Letter | Published:

The Fayum Lakes

Nature volume 119, page 238 (12 February 1927) | Download Citation



THE question of silting which is raised by Mr. G. W. Grabham (NATURE, 118, 911, 1926) depends on the velocity of the water. In water that is slackening, silt will be dropped; but if the flow is quickening, it will be carried on. In the case of the Fayum channel an inflow during two or three months had to make up for four or five feet of evaporation and also a previous outflow over a large area. As the water in this six miles of channel had therefore a gradient much greater than that of the Nile, it is unlikely that any silting would be caused during the inflow. During the stationary periods only suspended silt would be dropped, which only amounts to one inch in 15 or 20 years. During the outflow no rolled silt would be carried, as it would have slipped into deeper water in the lake. It does not therefore seem likely that any fluctuations of level could be caused by silt obstruction. Two queries that are asked may be noted here: (1) The high level taken appears to be due to a pre-human estuarine condition of the Nile; (2) there is no question about the sources of the flints which I bought in the Fayum, as they are like those found there, and none in similar condition are found in the Nile valley.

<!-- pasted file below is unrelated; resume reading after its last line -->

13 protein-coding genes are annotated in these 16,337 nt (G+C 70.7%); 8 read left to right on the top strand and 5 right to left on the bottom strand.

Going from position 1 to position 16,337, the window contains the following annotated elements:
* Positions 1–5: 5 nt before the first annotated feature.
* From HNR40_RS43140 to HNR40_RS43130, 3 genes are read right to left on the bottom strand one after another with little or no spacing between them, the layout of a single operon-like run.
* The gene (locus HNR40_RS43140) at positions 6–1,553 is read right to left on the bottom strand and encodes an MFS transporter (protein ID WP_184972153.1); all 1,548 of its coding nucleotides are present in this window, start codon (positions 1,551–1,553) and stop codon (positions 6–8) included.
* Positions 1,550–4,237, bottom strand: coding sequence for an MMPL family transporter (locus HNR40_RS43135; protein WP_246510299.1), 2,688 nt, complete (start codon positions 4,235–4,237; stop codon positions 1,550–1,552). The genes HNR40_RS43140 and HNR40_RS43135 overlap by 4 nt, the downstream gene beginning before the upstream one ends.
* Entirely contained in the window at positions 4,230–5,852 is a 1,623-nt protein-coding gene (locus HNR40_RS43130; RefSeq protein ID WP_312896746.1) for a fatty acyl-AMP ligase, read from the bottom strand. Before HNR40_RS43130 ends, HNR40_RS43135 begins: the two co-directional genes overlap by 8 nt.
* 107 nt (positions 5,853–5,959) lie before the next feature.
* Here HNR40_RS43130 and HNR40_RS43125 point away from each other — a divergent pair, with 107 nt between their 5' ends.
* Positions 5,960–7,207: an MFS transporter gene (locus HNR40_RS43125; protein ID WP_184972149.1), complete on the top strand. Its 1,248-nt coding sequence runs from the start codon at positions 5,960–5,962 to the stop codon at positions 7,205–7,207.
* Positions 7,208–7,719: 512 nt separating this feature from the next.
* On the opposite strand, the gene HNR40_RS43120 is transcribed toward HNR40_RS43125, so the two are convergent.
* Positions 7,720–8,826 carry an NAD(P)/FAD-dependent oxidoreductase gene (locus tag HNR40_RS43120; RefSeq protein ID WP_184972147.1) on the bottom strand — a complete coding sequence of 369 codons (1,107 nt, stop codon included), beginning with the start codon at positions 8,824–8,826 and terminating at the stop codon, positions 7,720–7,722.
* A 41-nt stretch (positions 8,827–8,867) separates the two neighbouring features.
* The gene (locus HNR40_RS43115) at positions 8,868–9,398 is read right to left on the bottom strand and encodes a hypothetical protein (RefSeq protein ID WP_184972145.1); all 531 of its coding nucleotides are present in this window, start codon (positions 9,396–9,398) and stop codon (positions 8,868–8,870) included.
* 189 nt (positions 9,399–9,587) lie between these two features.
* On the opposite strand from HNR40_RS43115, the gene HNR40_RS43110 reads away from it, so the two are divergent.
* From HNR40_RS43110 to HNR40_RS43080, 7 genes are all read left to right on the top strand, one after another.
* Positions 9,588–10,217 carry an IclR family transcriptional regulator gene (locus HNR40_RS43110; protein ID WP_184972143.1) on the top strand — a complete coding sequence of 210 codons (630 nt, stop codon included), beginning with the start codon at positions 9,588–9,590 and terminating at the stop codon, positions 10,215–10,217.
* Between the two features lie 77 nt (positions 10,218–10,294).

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  1. Tell Jemmeh, Gaza



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